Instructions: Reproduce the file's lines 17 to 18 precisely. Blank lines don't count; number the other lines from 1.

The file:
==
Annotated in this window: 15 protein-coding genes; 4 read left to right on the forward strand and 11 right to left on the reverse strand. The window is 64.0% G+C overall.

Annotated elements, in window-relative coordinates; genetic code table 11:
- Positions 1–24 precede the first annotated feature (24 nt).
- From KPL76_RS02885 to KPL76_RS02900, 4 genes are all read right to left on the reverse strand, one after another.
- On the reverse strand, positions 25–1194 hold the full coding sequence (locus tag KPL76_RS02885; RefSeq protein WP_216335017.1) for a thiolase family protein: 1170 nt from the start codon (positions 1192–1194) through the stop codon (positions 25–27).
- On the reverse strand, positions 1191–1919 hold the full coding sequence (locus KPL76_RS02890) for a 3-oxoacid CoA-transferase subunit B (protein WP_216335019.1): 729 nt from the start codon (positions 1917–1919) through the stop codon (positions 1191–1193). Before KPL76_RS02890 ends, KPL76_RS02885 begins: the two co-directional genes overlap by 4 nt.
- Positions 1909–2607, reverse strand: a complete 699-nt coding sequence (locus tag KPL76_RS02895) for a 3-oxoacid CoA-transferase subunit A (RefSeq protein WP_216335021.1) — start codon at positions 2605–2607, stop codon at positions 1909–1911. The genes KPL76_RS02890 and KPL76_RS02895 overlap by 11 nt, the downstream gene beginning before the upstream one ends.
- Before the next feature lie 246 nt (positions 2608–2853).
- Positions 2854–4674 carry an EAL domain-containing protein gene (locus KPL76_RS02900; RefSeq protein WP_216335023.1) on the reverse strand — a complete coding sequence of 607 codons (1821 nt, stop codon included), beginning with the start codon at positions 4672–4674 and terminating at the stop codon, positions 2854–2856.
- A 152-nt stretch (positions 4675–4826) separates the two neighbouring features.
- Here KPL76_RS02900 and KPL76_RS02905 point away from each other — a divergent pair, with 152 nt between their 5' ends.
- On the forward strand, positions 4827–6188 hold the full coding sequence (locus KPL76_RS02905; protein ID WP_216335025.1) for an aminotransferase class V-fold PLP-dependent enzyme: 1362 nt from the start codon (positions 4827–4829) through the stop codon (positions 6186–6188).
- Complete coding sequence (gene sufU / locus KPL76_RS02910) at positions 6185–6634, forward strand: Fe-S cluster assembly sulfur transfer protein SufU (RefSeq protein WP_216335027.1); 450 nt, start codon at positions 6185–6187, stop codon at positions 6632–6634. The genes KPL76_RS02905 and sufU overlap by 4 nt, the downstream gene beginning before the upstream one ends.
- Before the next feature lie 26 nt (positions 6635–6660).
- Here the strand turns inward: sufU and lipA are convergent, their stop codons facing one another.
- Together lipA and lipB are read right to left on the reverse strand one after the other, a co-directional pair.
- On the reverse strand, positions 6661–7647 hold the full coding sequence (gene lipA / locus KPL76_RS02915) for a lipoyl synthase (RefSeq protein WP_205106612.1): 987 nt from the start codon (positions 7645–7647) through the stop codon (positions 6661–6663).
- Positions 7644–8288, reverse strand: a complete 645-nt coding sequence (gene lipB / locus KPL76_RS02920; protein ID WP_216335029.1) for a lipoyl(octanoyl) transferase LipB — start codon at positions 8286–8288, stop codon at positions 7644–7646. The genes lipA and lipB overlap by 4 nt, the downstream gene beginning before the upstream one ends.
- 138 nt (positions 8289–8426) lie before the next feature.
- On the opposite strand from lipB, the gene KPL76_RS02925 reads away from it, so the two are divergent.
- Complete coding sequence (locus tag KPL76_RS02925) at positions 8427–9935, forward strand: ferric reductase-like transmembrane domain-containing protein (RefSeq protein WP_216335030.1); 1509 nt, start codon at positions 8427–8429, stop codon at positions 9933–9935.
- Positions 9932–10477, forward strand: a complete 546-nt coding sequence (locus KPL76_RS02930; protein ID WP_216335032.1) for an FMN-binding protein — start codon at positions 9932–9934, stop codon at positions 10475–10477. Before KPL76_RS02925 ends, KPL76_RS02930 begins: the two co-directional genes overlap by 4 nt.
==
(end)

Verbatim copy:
- On the reverse strand, positions 6661–7647 hold the full coding sequence (gene lipA / locus KPL76_RS02915) for a lipoyl synthase (RefSeq protein WP_205106612.1): 987 nt from the start codon (positions 7645–7647) through the stop codon (positions 6661–6663).
- Positions 7644–8288, reverse strand: a complete 645-nt coding sequence (gene lipB / locus KPL76_RS02920; protein ID WP_216335029.1) for a lipoyl(octanoyl) transferase LipB — start codon at positions 8286–8288, stop codon at positions 7644–7646. The genes lipA and lipB overlap by 4 nt, the downstream gene beginning before the upstream one ends.